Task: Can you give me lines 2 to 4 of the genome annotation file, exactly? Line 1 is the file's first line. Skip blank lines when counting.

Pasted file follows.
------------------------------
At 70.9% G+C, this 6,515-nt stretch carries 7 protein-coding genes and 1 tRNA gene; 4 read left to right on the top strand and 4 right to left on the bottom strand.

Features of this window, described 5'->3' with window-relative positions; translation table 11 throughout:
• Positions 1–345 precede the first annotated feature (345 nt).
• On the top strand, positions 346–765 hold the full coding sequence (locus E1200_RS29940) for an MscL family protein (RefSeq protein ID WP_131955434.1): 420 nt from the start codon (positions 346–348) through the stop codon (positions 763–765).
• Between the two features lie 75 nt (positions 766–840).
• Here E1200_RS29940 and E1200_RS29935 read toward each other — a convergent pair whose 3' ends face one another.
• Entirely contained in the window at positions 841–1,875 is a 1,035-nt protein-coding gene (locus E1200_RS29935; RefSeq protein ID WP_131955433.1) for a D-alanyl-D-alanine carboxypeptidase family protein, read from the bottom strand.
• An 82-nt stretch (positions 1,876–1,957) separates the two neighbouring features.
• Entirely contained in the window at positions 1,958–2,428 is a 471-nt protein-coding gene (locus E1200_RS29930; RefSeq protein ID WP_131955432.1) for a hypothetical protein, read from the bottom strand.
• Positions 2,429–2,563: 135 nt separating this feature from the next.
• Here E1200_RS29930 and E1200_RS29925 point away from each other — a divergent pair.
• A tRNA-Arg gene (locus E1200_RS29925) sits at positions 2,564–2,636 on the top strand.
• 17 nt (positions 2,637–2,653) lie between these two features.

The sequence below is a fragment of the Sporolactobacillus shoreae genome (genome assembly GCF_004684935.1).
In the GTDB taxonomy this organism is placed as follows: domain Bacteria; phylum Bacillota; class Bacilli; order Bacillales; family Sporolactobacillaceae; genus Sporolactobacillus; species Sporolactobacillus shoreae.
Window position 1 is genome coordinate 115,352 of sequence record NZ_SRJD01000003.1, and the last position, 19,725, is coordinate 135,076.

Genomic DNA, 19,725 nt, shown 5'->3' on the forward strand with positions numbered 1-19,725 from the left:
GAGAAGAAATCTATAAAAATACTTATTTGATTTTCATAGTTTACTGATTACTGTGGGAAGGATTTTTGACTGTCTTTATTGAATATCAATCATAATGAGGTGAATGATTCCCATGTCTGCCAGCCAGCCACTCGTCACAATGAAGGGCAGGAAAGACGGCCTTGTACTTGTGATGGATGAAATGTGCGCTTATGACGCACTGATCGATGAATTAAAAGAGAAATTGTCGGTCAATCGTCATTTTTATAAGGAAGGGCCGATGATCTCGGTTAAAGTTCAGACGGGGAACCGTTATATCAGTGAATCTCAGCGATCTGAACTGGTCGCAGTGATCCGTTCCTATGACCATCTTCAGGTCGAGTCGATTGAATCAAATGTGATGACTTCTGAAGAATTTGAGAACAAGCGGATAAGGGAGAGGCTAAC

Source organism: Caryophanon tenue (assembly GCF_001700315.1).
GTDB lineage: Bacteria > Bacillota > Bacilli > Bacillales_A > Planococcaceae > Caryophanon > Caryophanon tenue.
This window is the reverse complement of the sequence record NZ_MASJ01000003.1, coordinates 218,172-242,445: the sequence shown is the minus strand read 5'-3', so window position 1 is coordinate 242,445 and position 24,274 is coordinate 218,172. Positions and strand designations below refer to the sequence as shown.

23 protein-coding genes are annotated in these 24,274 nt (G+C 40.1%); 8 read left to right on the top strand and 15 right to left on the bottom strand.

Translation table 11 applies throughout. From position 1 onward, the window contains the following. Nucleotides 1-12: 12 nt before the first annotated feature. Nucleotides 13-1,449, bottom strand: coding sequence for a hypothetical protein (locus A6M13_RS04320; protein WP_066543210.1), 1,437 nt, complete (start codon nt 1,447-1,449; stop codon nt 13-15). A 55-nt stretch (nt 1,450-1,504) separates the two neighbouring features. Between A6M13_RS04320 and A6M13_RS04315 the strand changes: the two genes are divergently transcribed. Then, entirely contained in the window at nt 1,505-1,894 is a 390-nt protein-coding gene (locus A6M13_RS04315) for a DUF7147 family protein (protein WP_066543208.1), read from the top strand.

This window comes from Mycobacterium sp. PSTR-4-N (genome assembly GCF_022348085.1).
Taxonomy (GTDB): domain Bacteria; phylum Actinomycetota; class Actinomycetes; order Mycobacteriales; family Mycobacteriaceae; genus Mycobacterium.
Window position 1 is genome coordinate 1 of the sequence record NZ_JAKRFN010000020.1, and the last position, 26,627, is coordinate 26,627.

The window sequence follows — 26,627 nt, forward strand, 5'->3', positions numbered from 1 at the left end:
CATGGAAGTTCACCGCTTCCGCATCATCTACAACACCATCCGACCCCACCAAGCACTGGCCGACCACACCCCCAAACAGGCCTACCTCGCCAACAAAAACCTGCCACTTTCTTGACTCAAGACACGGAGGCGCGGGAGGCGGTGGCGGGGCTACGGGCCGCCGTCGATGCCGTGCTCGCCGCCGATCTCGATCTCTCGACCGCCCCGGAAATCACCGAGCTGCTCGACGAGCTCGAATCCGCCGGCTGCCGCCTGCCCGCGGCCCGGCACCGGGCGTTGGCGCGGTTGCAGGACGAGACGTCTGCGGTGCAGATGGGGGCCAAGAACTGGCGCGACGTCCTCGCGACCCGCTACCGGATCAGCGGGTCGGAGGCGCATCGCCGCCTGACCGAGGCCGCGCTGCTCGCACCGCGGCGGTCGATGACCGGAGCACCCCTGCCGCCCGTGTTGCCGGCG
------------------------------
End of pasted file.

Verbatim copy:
Features of this window, described 5'->3' with window-relative positions; translation table 11 throughout:
• Positions 1–345 precede the first annotated feature (345 nt).
• On the top strand, positions 346–765 hold the full coding sequence (locus E1200_RS29940) for an MscL family protein (RefSeq protein ID WP_131955434.1): 420 nt from the start codon (positions 346–348) through the stop codon (positions 763–765).